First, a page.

• How women were regarded in Old Testament times
    • What changed going into the 1st century
  • How women were considered in Old Testament times
    • Included in the covenant – Deuteronomy 29:9-12
    • Sources of wisdom – II Samuel 14:1-21
    • Wisdom personified as feminine – Proverbs 7:4; 8:1-6
    • Having great prudence – I Samuel 25:23-42
    • Wife is a very good find – Proverbs 19:L14; 18:22
  • How women considered – continued:
    • Life of a women on par with life of a man – Exodus 21:22-29
    • Books of Ruth, Esther, Song of Solomon
    • Book of Judith (uninspired)
      • Apocryphal book that tells the story of a rebel named Judith
  • Status of women in Old Testament
    • Marriages were arranged
      • Between father and prospective husband
      • Love was not a factor
      • Maintenance of tribal inheritance was
    • Emancipated widows free to seek their own
      • Ruth a good example
      • Wise woman of Tekoa presumably made choice
    • Beyond that, status was what she made of it
  • Cultural changes approaching 1st century
    • Encroachment of Hellenism throughout society
      • Embraced by some
      • Abhorred by others
      • Unavoidable by any
      • Numbness brought about by time
    • Gradual acceptance of cultural “norms”
      • Included many aspects of society
      • One change was women’s status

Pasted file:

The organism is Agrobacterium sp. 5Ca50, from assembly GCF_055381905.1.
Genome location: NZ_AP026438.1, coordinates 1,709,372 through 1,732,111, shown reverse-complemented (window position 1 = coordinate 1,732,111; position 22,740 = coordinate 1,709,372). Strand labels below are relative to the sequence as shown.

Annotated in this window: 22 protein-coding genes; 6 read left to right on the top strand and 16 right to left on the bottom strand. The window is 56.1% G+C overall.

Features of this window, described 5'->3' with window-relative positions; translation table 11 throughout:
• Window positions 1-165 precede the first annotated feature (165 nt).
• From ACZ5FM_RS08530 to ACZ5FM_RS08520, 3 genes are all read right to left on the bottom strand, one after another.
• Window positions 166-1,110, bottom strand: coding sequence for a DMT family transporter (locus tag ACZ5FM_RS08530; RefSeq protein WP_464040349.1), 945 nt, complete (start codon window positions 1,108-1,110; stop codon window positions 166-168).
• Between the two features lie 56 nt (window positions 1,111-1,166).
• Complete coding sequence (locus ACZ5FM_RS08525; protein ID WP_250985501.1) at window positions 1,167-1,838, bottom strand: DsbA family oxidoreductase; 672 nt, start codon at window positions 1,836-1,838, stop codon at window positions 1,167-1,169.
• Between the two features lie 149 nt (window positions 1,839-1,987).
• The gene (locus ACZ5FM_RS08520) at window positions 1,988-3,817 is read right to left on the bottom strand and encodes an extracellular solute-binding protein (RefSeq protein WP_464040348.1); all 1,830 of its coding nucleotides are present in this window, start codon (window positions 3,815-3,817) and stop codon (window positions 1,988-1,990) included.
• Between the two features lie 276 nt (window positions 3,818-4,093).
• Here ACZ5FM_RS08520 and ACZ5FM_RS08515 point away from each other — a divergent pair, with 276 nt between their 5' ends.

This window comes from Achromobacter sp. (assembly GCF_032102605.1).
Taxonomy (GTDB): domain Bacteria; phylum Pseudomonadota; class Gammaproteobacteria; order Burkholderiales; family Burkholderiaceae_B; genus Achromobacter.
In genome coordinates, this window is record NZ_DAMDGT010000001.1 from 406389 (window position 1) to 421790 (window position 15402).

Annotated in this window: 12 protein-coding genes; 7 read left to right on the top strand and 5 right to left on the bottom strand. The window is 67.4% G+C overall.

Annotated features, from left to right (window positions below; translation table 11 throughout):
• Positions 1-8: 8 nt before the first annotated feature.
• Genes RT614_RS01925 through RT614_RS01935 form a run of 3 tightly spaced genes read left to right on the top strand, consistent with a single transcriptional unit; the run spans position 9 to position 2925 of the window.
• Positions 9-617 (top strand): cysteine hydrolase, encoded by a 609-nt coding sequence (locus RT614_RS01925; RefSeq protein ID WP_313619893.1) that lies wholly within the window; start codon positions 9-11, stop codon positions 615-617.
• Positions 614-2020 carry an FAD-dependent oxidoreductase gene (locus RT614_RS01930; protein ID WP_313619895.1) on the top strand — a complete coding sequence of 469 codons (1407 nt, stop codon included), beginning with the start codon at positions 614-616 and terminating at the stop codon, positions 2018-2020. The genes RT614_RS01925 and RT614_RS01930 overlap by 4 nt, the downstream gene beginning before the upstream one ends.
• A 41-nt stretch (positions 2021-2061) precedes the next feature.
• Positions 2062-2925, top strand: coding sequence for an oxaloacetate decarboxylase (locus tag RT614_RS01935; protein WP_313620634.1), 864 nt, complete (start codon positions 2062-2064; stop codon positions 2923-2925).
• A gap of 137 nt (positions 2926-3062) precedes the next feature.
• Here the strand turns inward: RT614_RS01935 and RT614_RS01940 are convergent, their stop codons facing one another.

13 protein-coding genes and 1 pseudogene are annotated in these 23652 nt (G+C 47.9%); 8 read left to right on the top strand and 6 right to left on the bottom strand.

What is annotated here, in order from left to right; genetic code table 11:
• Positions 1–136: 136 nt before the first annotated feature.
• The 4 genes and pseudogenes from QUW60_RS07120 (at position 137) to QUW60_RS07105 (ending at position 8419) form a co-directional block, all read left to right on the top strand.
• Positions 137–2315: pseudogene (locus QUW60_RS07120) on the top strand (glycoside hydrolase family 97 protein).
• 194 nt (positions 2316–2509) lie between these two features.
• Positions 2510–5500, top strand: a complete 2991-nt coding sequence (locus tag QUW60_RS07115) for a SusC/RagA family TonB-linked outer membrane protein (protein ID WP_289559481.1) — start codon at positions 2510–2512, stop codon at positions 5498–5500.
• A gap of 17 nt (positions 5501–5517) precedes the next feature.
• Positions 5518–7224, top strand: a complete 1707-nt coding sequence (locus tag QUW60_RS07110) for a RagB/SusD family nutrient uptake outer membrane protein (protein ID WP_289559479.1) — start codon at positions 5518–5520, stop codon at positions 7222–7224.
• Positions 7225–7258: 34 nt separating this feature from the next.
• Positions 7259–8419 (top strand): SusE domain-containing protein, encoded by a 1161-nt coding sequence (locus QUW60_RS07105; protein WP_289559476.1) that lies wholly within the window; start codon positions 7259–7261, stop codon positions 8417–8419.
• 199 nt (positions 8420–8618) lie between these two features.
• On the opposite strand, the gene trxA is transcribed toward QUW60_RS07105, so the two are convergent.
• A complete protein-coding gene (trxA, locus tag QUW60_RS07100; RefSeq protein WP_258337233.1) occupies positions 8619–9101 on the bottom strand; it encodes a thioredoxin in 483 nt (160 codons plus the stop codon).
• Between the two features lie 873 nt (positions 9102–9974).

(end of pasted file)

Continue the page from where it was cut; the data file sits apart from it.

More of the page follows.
• Effects of Hellenization on women
    • Neither seen nor heard
      • Harem system had roots in Hellenism
      • Woman’s place was in the home
      • Women not to be educated or to teach
      • Women to be “hidden” in public
    • Diminished legal standing
      • Could not testify in court
      • Disallowed from owning property

I Corinthians, Part 29

Posted by mark under Classes

By Jesse Jenkins

Benchley, January 4, 2016

  • I Corinthians 14:34-15:11
  • I Corinthians 14:34-35 – It is improper for a woman to speak out when the whole church has gathered to worship. The reason is that women are to be in subjection, which goes all the way back to Genesis.
  • I Corinthians 14:37-38 – Paul is reinforcing the regulations he has set forth. Men could not claim to have a revelation with different regulations.
  • I Corinthians 15:5 – “The twelve” here is evidently a figure of speech. Since Judas was dead, there were only eleven apostles at the time.

I Corinthians, Part 28

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By Jesse Jenkins

Benchley, December 28, 2016

  • I Corinthians 14:23-35
  • I Corinthians 14:23 – So far, Paul has been talking about regulations regarding the use of spiritual gifts. Now he explains the reasoning behind some of these regulations.
  • I Corinthians 14:32 – Their spiritual gifts could be controlled.
  • I Corinthians 14:33 – This is one of the reasons for the regulations on spiritual gifts that Paul was describing. The gifts were not to be used to bring about confusion.
  • I Corinthians 14:34 – This is specifically directed at women who were married to men with spiritual gifts. They were not to interrupt while their husband was speaking or prophesying.  Women were to be in subjection, as was the rule all the way back to Genesis.
  • I Corinthians 14:35 – Here the rule for women is expanded to speaking in the assembly in general.

1 Corinthians, Part 20

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By Jesse Jenkins

Benchley, October 12, 2016

  • I Corinthians 11:1-16, continued
  • I Corinthians 11:15 – How long is long? I Corinthians 11:10 indicates that a woman should have a symbol of subjection on her head.  This verse identifies her hair as this covering.  Thus, the hair must be long enough to act as a covering and clearly distinguish woman from man.